Blistering Diseases

Individuals with blistering diseases have large blisters on their skin measuring at least one centimeter in diameter. These blisters are usually caused by inflammation in or under the epidermal layer of skin. In addition to being caused by specific blistering diseases, large skin blisters can also be caused by viruses, bacterial infections, herpes, diabetes, and some autoimmune disorders.

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Symptoms of blistering diseases include:

  • Fluid-filled skin lesions
  • Large blisters (at least 1 cm diameter)
  • Rashes
  • Itchy patches of skin
  • Red patches
  • Skin sores
  • Pain
  • Burning or stinging
  • Swelling

Types of Blistering Diseases

  • Contact dermatitis: an allergic reaction that occurs after contact with an allergen. Contact dermatitis may lead to significant blistering, especially when caused by certain chemicals and substances.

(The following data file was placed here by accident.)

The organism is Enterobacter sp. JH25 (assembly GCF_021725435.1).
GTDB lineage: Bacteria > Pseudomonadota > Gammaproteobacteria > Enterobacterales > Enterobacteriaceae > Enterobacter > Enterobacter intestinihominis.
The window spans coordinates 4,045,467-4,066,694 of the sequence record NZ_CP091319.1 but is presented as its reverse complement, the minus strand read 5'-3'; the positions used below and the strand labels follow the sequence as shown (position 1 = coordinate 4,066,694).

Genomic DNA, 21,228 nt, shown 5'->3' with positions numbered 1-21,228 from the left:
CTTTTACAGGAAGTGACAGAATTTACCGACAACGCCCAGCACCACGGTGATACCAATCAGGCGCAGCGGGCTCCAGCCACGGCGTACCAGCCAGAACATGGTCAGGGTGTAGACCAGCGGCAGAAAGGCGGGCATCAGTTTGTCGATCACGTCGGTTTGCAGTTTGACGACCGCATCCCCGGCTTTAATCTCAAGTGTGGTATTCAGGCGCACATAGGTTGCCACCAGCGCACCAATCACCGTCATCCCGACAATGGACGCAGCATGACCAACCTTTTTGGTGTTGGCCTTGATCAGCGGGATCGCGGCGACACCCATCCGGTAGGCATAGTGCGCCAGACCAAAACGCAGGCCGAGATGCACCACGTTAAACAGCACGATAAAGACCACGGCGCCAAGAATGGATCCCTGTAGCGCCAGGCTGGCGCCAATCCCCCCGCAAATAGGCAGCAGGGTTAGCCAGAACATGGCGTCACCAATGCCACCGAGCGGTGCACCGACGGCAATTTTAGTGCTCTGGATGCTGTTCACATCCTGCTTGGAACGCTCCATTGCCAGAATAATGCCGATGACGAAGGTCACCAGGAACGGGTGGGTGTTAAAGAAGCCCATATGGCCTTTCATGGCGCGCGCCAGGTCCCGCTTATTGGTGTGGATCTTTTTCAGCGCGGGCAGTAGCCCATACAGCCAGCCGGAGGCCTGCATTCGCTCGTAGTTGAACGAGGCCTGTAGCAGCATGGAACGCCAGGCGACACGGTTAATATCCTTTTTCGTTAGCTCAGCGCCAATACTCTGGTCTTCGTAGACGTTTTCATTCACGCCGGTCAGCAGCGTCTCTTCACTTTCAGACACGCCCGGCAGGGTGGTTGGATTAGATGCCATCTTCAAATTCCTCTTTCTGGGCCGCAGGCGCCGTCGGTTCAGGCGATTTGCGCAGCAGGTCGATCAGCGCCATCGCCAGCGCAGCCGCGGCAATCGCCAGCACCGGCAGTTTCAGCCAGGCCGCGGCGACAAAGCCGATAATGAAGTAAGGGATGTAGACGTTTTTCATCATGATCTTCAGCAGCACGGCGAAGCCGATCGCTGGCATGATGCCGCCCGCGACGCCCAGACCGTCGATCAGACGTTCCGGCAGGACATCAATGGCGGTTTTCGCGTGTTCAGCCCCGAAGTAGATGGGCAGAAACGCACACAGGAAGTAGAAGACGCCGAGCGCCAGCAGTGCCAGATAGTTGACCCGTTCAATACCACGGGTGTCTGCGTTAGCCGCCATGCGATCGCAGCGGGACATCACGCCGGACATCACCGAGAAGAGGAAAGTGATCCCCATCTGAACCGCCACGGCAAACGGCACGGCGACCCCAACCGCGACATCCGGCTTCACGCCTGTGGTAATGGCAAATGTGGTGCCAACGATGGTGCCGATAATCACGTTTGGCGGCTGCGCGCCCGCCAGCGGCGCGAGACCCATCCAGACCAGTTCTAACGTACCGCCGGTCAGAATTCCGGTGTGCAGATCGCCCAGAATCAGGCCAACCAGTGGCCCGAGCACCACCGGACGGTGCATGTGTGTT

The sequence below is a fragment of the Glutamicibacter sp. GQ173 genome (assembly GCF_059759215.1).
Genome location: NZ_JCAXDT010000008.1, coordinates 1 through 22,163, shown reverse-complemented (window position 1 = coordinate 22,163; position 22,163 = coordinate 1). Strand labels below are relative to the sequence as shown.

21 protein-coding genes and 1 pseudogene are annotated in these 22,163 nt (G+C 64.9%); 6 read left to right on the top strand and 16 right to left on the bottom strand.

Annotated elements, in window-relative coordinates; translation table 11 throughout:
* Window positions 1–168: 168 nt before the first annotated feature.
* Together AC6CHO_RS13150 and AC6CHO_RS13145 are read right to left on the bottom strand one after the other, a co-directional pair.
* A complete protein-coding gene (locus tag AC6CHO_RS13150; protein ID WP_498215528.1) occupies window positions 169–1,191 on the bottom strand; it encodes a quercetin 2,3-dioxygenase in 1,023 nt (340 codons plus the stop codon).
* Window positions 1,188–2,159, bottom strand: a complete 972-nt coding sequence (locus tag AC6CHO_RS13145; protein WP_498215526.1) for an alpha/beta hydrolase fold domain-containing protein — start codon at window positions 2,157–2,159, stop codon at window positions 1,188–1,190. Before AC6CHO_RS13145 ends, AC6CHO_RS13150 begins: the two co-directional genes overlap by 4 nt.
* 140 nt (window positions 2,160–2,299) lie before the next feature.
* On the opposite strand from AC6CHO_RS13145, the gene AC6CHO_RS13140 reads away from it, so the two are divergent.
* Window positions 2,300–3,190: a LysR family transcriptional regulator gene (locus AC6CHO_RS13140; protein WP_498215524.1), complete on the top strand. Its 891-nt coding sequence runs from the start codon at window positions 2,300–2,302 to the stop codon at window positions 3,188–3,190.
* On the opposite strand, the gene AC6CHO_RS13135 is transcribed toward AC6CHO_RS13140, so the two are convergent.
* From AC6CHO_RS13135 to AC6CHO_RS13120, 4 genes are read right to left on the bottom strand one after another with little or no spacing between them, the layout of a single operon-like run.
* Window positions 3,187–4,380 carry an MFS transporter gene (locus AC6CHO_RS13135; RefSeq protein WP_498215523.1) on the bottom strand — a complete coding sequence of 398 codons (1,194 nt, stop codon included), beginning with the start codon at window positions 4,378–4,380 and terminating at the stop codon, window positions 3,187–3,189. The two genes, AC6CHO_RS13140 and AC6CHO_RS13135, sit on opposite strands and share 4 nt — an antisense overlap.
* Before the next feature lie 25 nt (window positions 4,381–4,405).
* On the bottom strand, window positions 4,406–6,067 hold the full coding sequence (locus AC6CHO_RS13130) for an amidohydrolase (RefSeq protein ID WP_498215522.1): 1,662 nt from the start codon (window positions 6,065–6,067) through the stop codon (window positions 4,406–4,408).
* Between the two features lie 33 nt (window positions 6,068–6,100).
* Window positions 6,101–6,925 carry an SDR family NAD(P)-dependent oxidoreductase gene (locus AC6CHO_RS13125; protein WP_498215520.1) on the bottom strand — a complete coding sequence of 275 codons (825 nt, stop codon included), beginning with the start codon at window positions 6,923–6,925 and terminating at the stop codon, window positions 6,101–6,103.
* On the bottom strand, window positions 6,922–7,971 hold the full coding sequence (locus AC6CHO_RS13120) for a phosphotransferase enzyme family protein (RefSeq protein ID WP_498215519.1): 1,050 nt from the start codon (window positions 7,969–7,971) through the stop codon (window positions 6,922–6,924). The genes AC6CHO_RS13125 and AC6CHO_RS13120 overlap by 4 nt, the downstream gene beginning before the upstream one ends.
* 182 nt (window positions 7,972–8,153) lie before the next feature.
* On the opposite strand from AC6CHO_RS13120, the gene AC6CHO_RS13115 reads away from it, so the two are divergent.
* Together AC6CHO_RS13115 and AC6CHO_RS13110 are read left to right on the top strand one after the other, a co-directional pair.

• Impetigo: a common, highly contagious skin infection that mostly affects children and infants. Red sores and blisters may form on the face, hands, and feet.
  • Erythema and erythroderma: inflammatory skin disease that causes scaling and blistering. In erythroderma, the lesions cover over 90 percent of the body.
  • Pemphigus and bullous pemphigoid: rare autoimmune diseases that can cause large blisters on the body. Blisters can be extensive and may cause infection, disfigurement, and disability if untreated. Active treatment is necessary to allow for normal every living.
  • Staphylococcal scalded skin syndrome: an illness caused by toxigenic strains of certain bacteria. It causes red blistering that looks like scalding or burning.


Treatment for blistering diseases focuses on relieving symptoms, reducing inflammation, and preventing or treating any infections. Topical steroids and immunosuppressants are especially useful, as are oral antihistamines where an allergic reaction has occurred.